|Publication number||US3423848 A|
|Publication date||Jan 28, 1969|
|Filing date||Jun 9, 1965|
|Priority date||Sep 4, 1963|
|Also published as||US3238642|
|Publication number||US 3423848 A, US 3423848A, US-A-3423848, US3423848 A, US3423848A|
|Inventors||Ohlund John Alex Ingvar|
|Original Assignee||Saab Ab|
|Export Citation||BiBTeX, EndNote, RefMan|
|Patent Citations (4), Referenced by (6), Classifications (13)|
|External Links: USPTO, USPTO Assignment, Espacenet|
Jan. 28, 1969 J. A. l. OHLUND 3,423,848
WEAPON COUNTERF IRE S IMULATOR Original Filed Sept. 4, 1963 Sheet of 4 m AlFxJn r/ir 1m 6% Jan. 28, 1969 OHLUND I 3,423,848
WEAPON COUNTERFIRE SIMULATOR Sheet Original Filed Sept. 4, 1963 will!) Jan. 28, 1969 J. A. l. OHLUND WEAPON COUNTERFIRE SIMULATOR Sheet Original Filed Sept. 4 1963 AMPUFIE DE% N KO U 0;! O M M S D NW TAG Jan. 28, 1969 WEAPON COUNTERPIRE S IMULATOR Original Filed Sept. 4, 1963 Sheet 4 of 4 TO SOUND AND SMOKE GENERATORS f SMM! Ja/mA/axfnywri'lzlvni I J. A. l. OHLUND 3,423,848
United States Patent 4 Claims ABSTRACT OF THE DISCLOSURE A source of pressure gas is connected, through an electromagnetically actuated valve, with a pneumatic sound generator that simulates counterfire from a target, a smoke generator that provides visual simulation of counterfire, and a pneumatic actuator for a target element. The valve responds to an impulse signal from an impact responsive transducer on the target element to cut off the supply of pressure gas to the sound and smoke generators, thereby terminating simulated counterfire, and simultaneously to depressurize the pneumatic target actuator so as to let the target element swing down under bias from an upright to a concealed position.
This invention relates to military training apparatus and refers more particularly to a device for simulating the firing of weapons against a trainee engaged in target practice.
This application is a division of my co-pending application Ser. No. 306,578, filed Sept. 4, 1963, now Patent No. 3,238,642.
In military gunnery practice and field exercises, it is often desirable to simulate the firing of weapons from a fictitious enemy position so as to increase the realism of the exercise and to accustom troops undergoing training to the sights and sounds of actual combat. The most realistic means heretofore available for simulating fire from an enemy was the firing of blank ammunition from the supposed enemy position or positions, but blank ammunition was costly, especially if it was used to a realistic extent with automatic weapons and large bore guns. The use of blank ammunition had another very important disadvantage in that it required that men be stationed at the weapons from which it was fired, and hence the troops undergoing training could not be permitted to fire live ammunition at the gun emplacements of the fictitious enemy.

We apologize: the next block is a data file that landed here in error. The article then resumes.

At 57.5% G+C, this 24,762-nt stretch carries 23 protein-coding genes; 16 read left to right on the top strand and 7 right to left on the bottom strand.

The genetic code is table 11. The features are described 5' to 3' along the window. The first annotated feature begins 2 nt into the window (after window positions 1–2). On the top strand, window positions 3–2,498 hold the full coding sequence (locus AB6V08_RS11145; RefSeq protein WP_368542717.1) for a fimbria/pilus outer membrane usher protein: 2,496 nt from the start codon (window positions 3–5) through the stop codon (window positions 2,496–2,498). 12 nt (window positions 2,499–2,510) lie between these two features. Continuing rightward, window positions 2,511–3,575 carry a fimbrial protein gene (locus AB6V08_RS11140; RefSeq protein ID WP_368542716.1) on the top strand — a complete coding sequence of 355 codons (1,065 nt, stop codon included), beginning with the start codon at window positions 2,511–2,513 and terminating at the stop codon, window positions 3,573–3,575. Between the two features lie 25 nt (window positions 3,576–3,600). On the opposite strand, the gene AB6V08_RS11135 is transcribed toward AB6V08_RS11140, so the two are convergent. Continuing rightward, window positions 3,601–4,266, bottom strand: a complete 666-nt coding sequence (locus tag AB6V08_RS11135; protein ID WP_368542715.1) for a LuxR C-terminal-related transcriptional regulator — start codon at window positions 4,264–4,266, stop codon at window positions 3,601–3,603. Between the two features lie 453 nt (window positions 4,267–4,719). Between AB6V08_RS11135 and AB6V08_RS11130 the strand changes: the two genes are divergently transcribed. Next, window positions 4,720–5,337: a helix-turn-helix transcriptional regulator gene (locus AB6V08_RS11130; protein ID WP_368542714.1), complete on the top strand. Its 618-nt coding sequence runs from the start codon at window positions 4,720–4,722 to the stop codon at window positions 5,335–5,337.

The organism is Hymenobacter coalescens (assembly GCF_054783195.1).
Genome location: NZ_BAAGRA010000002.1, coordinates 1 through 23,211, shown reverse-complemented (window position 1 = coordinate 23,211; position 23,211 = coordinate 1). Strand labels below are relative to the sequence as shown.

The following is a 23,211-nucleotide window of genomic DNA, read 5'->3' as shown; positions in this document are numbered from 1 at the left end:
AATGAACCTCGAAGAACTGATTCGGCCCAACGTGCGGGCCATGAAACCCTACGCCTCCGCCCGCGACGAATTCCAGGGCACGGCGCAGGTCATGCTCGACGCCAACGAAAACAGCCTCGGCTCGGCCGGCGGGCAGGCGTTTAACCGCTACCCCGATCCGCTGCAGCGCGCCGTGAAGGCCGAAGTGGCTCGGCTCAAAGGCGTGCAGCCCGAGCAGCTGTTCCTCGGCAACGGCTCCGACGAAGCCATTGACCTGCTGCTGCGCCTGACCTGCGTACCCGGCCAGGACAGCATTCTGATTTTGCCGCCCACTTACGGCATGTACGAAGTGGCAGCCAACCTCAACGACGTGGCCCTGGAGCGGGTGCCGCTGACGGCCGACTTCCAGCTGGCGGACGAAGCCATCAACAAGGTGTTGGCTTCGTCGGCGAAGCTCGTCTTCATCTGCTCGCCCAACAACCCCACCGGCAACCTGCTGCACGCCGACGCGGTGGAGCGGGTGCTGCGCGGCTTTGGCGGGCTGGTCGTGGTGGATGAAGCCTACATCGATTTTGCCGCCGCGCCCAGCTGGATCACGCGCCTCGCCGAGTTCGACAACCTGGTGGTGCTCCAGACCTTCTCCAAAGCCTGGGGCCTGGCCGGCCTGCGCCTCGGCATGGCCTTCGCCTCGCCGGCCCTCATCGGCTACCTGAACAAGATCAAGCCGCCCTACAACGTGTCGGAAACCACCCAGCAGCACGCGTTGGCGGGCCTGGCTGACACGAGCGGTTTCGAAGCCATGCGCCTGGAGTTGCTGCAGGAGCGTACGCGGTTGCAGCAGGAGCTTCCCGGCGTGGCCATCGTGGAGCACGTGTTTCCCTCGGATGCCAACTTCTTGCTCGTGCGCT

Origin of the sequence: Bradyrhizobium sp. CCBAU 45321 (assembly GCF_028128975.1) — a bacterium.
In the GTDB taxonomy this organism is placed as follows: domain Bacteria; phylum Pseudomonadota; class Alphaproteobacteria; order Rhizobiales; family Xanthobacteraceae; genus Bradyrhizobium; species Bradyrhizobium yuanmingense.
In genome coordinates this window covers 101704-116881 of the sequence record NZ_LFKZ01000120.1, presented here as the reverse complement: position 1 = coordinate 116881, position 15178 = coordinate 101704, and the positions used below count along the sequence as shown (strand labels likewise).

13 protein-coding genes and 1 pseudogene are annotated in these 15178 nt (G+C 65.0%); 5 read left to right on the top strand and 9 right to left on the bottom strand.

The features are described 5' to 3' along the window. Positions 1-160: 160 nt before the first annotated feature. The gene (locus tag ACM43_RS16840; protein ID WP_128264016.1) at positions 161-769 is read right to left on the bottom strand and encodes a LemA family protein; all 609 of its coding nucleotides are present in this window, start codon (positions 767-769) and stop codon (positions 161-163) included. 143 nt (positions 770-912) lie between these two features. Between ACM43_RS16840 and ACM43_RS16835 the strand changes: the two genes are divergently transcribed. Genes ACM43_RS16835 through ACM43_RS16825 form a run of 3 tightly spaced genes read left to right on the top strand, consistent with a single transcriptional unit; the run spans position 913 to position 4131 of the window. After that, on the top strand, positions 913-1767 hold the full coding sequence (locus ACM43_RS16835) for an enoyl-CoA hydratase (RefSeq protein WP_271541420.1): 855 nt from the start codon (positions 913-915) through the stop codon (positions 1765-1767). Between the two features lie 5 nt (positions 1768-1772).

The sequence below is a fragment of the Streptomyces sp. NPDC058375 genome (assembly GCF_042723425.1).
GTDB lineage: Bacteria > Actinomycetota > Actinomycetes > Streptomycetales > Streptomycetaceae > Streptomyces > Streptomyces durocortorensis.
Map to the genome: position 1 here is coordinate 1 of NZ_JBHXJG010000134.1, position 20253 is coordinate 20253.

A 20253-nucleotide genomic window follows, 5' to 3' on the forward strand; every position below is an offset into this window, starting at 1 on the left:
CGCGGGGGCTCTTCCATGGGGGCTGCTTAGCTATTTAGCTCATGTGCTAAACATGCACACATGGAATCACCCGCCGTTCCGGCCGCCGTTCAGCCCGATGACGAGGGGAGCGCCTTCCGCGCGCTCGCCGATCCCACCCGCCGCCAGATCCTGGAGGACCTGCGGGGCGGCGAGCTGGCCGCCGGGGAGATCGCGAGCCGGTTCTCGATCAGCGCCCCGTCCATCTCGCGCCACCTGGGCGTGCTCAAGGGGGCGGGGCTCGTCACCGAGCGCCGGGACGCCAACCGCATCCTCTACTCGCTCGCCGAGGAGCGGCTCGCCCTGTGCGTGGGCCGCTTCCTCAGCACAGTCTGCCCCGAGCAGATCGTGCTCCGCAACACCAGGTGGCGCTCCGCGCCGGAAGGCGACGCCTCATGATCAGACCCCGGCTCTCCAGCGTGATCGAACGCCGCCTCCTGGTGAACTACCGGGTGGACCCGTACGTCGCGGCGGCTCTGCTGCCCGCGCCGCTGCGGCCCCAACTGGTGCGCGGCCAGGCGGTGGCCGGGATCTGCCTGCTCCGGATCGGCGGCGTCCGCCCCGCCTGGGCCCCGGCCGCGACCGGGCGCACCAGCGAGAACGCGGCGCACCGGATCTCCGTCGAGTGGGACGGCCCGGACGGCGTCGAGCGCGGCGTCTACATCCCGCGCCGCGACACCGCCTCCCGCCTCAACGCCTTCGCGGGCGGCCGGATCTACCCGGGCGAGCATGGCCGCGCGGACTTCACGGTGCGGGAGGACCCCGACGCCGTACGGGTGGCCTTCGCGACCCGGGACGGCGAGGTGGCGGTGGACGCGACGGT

With these considerations in mind, it is the principal object of the present invention to provide a simulator of weapons fire which can be suitably emplaced on terrain in which gunnery practice or field exercises are to take place, and which can be remotely controlled so that the simulator of this invention can comprise a target at which those undergoing training can fire with live ammunition without endangering other personnel.
It is also a specific object of this invention to provide a remotely controllable weapon fire simulator of the character described, which can be started in operation at the will of an operator who is stationed remotely from the device and which can be automatically put out of action in a realistic manner when a target associated with the simulator is struck by a missile, to thus provide a realistic means for scoring gunnery or target practice.
With the above and other objects in view which will appear as the description proceeds, this invention resides in the novel construction, combination and arrangement of parts substantially as hereinafter described and more particularly defined by the appended claims, it being understood that such changes in the precise embodiments of the hereindisclosed invention may be made as come within the scope of the claims.
The accompanying drawings illustrate several complete examples of physical embodiments of the invention constructed according to the best modes so far devised for the practical application of the principles thereof, and in which:
FIGURE 1 is a perspective view of a simulator adapted for use with the apparatus of this invention and which is intended to imitate the firing of small bore automatic weapons;
FIGURE 2 is a fragmentary perspective view of a part of the simulator shown in FIGURE 1, portions being shown cut away to illustrate details of construction;
FIGURE 3 is a vertical sectional view taken on the plane of line 33 in FIGURE 2;
FIGURE 4 is a more or less diagrammatic view of an embodiment of a control apparatus of this invention adapted for cooperation with the simulator shown in FIG- URES l-3 whereby the same is rendered responsive to hits placed upon a target, the apparatus being shown in its inoperative condition; and
FIGURE 5 is a view similar to FIGURE 4 but showing a modified embodiment of the control :means embodying a target, the apparatus being shown in its operative condition in which it causes the simulator to produce simulated firing; and
FIGURE 6 is a view partly in perspective and partly in section of the simulated smoke generator of the apparatus of this invention.
Referring now more particularly to the accompanying drawings, the apparatus of this invention generally comprises a sound generator 5, which simulates the noise of weapon fire, a light bulb 6 which is employed to simulate the appearance of the flash from the muzzle of a weapon, a simulated smoke generator 7 which produces puffs of simulated smoke concurrently with the production of detonations and light flashes, and a pressure bottle or tank 8 containing compressed air, carbon dioxide or other gas under high pressure and which is connected with the sound generator 5 and the simulated smoke generator 7 through certain control elements described hereinafter.